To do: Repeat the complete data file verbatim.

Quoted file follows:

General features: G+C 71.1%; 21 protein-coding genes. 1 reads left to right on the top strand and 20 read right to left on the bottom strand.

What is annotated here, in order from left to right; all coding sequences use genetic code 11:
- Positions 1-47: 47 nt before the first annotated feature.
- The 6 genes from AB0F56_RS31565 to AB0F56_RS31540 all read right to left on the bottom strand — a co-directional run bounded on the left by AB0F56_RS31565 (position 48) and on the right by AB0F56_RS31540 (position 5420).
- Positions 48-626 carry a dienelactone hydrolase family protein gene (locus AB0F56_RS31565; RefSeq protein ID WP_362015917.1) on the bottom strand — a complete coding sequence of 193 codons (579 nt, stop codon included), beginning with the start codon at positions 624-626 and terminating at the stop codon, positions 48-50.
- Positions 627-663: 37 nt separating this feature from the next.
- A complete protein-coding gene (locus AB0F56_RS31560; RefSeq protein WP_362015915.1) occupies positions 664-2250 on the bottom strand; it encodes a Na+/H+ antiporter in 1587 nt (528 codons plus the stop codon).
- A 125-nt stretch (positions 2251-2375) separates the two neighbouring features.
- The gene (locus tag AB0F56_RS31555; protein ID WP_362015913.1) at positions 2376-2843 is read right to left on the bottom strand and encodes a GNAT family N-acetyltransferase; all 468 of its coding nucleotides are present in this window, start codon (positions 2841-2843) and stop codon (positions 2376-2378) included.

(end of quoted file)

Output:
General features: G+C 71.1%; 21 protein-coding genes. 1 reads left to right on the top strand and 20 read right to left on the bottom strand.

What is annotated here, in order from left to right; all coding sequences use genetic code 11:
- Positions 1-47: 47 nt before the first annotated feature.
- The 6 genes from AB0F56_RS31565 to AB0F56_RS31540 all read right to left on the bottom strand — a co-directional run bounded on the left by AB0F56_RS31565 (position 48) and on the right by AB0F56_RS31540 (position 5420).
- Positions 48-626 carry a dienelactone hydrolase family protein gene (locus AB0F56_RS31565; RefSeq protein ID WP_362015917.1) on the bottom strand — a complete coding sequence of 193 codons (579 nt, stop codon included), beginning with the start codon at positions 624-626 and terminating at the stop codon, positions 48-50.
- Positions 627-663: 37 nt separating this feature from the next.
- A complete protein-coding gene (locus AB0F56_RS31560; RefSeq protein WP_362015915.1) occupies positions 664-2250 on the bottom strand; it encodes a Na+/H+ antiporter in 1587 nt (528 codons plus the stop codon).
- A 125-nt stretch (positions 2251-2375) separates the two neighbouring features.
- The gene (locus tag AB0F56_RS31555; protein ID WP_362015913.1) at positions 2376-2843 is read right to left on the bottom strand and encodes a GNAT family N-acetyltransferase; all 468 of its coding nucleotides are present in this window, start codon (positions 2841-2843) and stop codon (positions 2376-2378) included.